Ease Of Hindering Business In Kerala: How A Communist Trade Union Has Forced A Finance Company To Move Court For Security

Ease Of Hindering Business In Kerala: How A Communist Trade Union Has Forced A Finance Company To Move Court For Security CITU-affiliated employees of Muthoot strike work causing closure of branches in Kerala

Last weekend, the Kerala High Court ordered the Left Democratic Front (LDF) government to provide protection to all employees of Muthoot Finance Limited in the 568 branches and its regional offices in the state.

Justice A Muhammed Mustaque passed this order after Muthoot Finance managing director George Alexander filed a petition seeking police protection.

Alexander filed the petition following an attack on him on 7 January when some miscreants allegedly pelted stones on his car near his company’s headquarters in Kochi. He was injured and admitted to hospital, while two persons were arrested in this connection.

Justice Mustaque ordered that the police should ensure that no untoward incident occurred and the employees who are willing to work should not be prevented.

The government pleader, arguing against the petition which alleged that Alexander was attacked by members of Centre for Indian Trade Unions (CITU) — the trade union arm of the Communist Party of India-Marxist (CPI-M) — said the managing director was not ready to attend conciliation talks with workers despite being invited twice.

Workers under the wing of the Non-Banking and Private Finance Employees Association (NBPFEU), owing allegiance to CITU, have been on a confrontational path over the last four years.

The recent management-workers dispute is over wage hike for the company's sub-staff.

NBPFEU is seeking higher pay to the company's sub-staff. The union says they are earning only Rs 400 a day and it was inadequate to meet a family’s daily expenses.

The dispute has led to frequent strikes at Muthoot Finance offices across Kerala, forcing customers to shift to other firms. As a result, the company’s business got hit and its number of branches has declined from around 800 to 568 currently, the company's counsel told the High Court.

Justice Mustaque also directed Alexander and the employees’ association to appear before the labour commissioner for conciliation talks at Ernakulam.

This is the second time in four months that the Kerala High Court ordered protection for the employees of Muthoot Finance. On 5 September last year, the court ordered protection to the employees so that they could do their job without any obstruction.

Then, the court observed that though the government argued the Muthoot Finance management was not coming forward for conciliation talks on labour problems, all employees of the management were willing to work.

In early September, Alexander told the employees in an internal message that the company would be forced to shut some of its branches in Kerala as its employees were stopped from working by the striking workers of the union.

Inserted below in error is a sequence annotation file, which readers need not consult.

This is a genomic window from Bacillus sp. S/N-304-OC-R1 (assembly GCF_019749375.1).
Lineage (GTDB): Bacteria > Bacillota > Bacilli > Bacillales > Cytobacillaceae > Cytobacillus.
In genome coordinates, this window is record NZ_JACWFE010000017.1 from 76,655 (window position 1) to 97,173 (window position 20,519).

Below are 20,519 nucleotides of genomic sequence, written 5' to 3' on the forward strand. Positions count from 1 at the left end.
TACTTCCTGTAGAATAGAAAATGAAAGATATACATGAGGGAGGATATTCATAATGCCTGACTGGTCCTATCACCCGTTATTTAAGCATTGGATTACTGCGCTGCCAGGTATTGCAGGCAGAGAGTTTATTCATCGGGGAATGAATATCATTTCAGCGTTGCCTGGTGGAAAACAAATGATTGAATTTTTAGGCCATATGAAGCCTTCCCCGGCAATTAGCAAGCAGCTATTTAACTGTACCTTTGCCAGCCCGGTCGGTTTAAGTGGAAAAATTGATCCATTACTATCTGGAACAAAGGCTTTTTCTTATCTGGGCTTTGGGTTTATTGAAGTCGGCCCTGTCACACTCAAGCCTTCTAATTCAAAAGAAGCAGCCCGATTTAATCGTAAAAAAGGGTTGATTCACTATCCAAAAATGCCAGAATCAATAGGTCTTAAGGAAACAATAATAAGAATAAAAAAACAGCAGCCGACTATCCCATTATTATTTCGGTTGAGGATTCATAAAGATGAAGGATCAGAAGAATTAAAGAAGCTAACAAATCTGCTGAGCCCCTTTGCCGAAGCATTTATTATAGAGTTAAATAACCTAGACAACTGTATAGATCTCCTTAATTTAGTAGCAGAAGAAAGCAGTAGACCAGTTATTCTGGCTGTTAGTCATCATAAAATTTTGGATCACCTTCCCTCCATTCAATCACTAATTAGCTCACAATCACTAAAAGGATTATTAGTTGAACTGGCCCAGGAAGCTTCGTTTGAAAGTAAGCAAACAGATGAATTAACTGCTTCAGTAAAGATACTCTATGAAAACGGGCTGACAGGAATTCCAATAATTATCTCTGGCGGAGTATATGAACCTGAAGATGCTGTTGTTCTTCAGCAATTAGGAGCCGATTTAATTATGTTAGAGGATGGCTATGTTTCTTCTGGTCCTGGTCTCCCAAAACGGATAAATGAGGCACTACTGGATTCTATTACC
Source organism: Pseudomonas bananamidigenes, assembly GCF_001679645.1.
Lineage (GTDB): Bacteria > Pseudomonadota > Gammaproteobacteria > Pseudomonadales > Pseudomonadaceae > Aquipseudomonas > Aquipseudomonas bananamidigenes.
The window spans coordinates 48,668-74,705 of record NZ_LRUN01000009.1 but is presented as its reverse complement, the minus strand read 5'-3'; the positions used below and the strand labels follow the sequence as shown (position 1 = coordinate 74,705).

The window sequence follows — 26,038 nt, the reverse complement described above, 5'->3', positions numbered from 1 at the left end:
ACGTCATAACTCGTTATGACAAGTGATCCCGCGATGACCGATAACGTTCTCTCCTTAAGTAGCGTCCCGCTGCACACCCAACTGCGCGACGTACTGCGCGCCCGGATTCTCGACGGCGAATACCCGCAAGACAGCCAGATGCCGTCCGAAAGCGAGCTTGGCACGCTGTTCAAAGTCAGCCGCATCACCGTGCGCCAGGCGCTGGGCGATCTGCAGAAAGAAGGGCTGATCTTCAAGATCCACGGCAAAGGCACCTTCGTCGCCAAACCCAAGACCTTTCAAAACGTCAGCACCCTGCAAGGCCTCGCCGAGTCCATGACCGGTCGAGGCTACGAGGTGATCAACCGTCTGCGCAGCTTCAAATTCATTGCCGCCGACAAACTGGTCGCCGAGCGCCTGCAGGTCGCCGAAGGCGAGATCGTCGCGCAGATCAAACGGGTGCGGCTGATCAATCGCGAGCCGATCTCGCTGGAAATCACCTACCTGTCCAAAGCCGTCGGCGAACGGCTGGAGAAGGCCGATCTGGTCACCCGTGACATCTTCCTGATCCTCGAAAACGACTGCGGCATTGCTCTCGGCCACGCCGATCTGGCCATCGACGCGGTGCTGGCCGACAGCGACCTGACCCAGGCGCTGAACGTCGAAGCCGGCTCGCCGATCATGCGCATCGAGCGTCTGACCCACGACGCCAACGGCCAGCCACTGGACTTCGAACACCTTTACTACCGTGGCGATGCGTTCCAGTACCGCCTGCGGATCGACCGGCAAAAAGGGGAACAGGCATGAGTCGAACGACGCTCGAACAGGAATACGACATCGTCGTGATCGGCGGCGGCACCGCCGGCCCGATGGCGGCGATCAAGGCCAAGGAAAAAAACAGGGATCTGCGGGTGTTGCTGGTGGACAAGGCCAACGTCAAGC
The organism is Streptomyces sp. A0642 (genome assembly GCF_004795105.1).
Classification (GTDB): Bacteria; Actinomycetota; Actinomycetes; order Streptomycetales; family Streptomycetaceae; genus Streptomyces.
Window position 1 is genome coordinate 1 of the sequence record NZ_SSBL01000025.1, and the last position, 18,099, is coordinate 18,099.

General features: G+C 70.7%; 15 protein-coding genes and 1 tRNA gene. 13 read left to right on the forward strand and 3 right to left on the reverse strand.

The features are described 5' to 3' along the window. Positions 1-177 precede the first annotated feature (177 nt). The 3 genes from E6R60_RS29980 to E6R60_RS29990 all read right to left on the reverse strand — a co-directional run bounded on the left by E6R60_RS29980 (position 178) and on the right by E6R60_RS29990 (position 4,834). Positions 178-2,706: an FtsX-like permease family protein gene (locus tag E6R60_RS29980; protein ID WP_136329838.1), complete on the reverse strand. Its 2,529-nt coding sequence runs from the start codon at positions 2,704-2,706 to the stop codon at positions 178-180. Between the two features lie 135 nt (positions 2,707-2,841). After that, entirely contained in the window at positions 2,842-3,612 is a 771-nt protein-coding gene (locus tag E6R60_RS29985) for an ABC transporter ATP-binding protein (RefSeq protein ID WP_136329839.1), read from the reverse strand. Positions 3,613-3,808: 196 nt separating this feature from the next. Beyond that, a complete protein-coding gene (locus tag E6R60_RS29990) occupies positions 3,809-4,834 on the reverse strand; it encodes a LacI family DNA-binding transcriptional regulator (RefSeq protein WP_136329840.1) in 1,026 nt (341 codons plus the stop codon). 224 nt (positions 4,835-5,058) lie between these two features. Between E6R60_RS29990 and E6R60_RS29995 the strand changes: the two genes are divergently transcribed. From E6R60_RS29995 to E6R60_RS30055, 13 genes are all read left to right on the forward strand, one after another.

Muthoot Finance — a leading firm in offering loans against gold — is the latest victim of trade unionism in Kerala.

Muthoot Finance has 3,000 employees on its rolls and at least 450 of them owe allegiance to the employees’ association. These 450 had gone on strike in August last year demanding revision of wages.

This hit the functioning of some branches of Muthoot. Business operations at these branches came to a standstill, forcing Muthoot Finance to warn its employees.

Then, Alexander ruled out merging the branches that could shut with other ones. He said employees who would be displaced due to the closure of branches would not be redeployed.

The company said frequent strikes at these branches, affecting them for several days, had resulted in loss of business to its rivals.

Though a large number of the employees were not part of the strike, they were unable to open the branch offices as the striking employees with the support of CITU blocked them from attending work.

Some of its staff, most of them women, opposed to the strike, were threatened and assaulted, also leading to closure of some branches.

Muthoot Finance has over 800 branches across the country.

Workers, not members of NBPFEU, say though they had started their career in the company with a salary of Rs 3,000 a month, they were earning Rs 18,000 now. They also say that CITU had no role in their wage hike.

Opposition parties blame the Pinarayi Vijayan government’s inaction for the problems of Muthoot Finance, which has played a key role in offering loans against gold.

Muthoot Finance was among the firms that have been affected by problems created by the CITU in Kerala after the Left Democratic Front was voted to power in 2016.

Last year, Synthite Industries, one of the world’s largest spice extraction firms operating in the state since 1972, threatened to shift its base from Kerala as CITU created problems.

As of now, the labour problems have not affected Muthoot Finance financially. The company reported a 77 per cent rise in profit in the July-September 2019 quarter at Rs 857.92 crore compared with the same period a year ago.

Its shares have also performed well on the stock exchanges. Muthoot Finance shares were quoted at Rs 750 on the National Stock Exchange against Rs 600 in September when Alexander threatened to shut the branches facing labour problems in Kerala.

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